Since cardiac transplantation is limited by the small availability of donor organs, regeneration of the diseased myocardium by cell transplantation is an attractive therapeutic modality. To determine the compatibility of human embryonic stem cell-derived cardiomyocytes (hESC-CMs) (7 to 55 days old) with the myocardium, we investigated their functional properties regarding intracellular Ca2+ handling and the role of the sarcoplasmic reticulum in the contraction. The functional properties of hESC-CMs were investigated by recording simultaneously [Ca2+]i transients and contractions. Additionally, we performed Western blot analysis of the Ca2+-handling proteins SERCA2, calsequestrin, phospholamban, and Na+/Ca2+ exchanger (NCX). Our major findings are, first, that hESC-CMs displayed temporally related [Ca2+]i transients and contractions, negative force-frequency relations, and lack of post-rest potentiation. Second, ryanodine, thapsigargin, and caffeine did not affect the [Ca2+]i transient and contraction, indicating that at this developmental stage, contraction depends on transsarcolemmal Ca2+ influx rather than on sarcoplasmic reticulum Ca2+ release. Third, in agreement with the notion that a voltage-dependent Ca2+ current is present in hESC-CMs and contributes to the mechanical function, verapamil completely blocked contraction. Fourth, whereas hESC-CMs expressed SERCA2 and NCX at levels comparable to those of the adult porcine myocardium, calsequestrin and phospholamban were not expressed. Our study shows for the first time that functional properties related to intracellular Ca2+ handling of hESC-CMs differ markedly from the adult myocardium, probably due to immature sarcoplasmic reticulum capacity.
Cardiovascular diseases, including congestive heart failure, are the most frequent cause of death in the industrialized world . Although the current pharmacotherapy for congestive heart failure (which includes angiotensin-converting enzyme inhibitors and β-blockers) improves clinical outcomes, these treatment modalities as well as various interventional and surgical therapeutic methods are limited in their efficacy because of their inability to repair or replace damaged myocardium. Given the high morbidity and mortality rates associated with congestive heart failure, shortage of donor hearts for transplantation, complications resulting from immunosuppression, and long-term failure of transplanted organs , novel therapeutic means for improving cardiac function and preventing heart failure are in critical demand. Regeneration or repair of the damaged myocardium can be accomplished by the use of cell therapy, which is the transplantation of healthy, functional, and propagating cells to restore the viability or function of deficient tissues . In this regard, recent studies have shown that improvement of myocardial function can be achieved in experimental animal models of heart failure and infarction by transplanting stem cell–derived cardiomyocytes into the compromised myocardium .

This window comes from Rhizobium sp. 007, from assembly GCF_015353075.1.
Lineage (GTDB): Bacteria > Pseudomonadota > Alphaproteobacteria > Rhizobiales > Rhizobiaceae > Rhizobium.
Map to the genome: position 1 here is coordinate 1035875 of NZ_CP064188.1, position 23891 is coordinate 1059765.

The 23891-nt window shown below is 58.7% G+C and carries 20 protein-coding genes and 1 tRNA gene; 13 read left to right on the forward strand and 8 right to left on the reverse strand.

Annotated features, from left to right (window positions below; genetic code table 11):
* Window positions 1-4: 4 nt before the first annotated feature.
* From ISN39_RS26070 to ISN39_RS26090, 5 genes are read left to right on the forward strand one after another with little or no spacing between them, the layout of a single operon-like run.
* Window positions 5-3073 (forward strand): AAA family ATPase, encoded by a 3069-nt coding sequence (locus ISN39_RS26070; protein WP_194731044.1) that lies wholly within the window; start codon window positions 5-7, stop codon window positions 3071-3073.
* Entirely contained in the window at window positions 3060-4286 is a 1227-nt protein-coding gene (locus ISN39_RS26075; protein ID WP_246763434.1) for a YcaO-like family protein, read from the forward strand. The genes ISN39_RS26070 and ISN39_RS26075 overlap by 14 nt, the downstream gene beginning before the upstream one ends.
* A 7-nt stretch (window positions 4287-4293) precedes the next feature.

Stem cells are fundamentally characterized by prolonged self-renewal and long-term potential to form differentiated cell types. Human embryonic stem cells (hESCs), which were derived from human preimplantation embryos at the blastocyst stage , were demonstrated to fulfill all of the criteria defining embryonic stem cells: immortality, capability to proliferate indefinitely in culture while maintaining the undifferentiated phenotype, and capacity to form derivatives of all three germ layers . Unlike other types of stem cells, embryonic stem cells can be easily induced to differentiate into spontaneously contracting cardiac-like cells, although the efficacy of this process is low . It was recently demonstrated that these contracting cells consist of functional syncytium with a spontaneous pacemaker activity and consequent action potential propagation . Further, transmembrane action potentials were recorded from these cells, and the mechanisms underlying action potential generation were investigated .
To improve the prospects of cardiac cell transplantation, it is widely realized that the functional properties as well as the hormonal and pharmacological responsiveness of hESC-derived cardiomyocytes (hESC-CMs) should be thoroughly investigated. Since it is desired that the transplanted cells fully integrate within the diseased myocardium, contribute to its contractile performance, and respond appropriately to various stimuli (e.g., β-adrenergic stimulation), it is important to decipher their compatibility with the host myocardium.
Whereas in recent studies the electrophysiological properties of hESC-CMs have been investigated in considerable depth and action potential properties and major ion currents were described [8 –10], much less is known about the downstream events of the excitation-contraction (E-C) coupling. Therefore, the major aim of this study was to investigate the functional properties of hESC-CMs regarding intracellular Ca2+ handling and the role of the sarcoplasmic reticulum (SR) in the contraction process. Our major findings show that the E-C coupling machinery of hESC-CMs is different from that of the mature myocardium, mainly due to a dysfunctional SR Ca2+ release capacity and a total dependency on extra-cellular Ca2+ for contraction. Given the attractive application of hESC-CMs in cell transplantation, this potential source for cell therapy should be further developed to attain functional compatibility with the adult myocardium.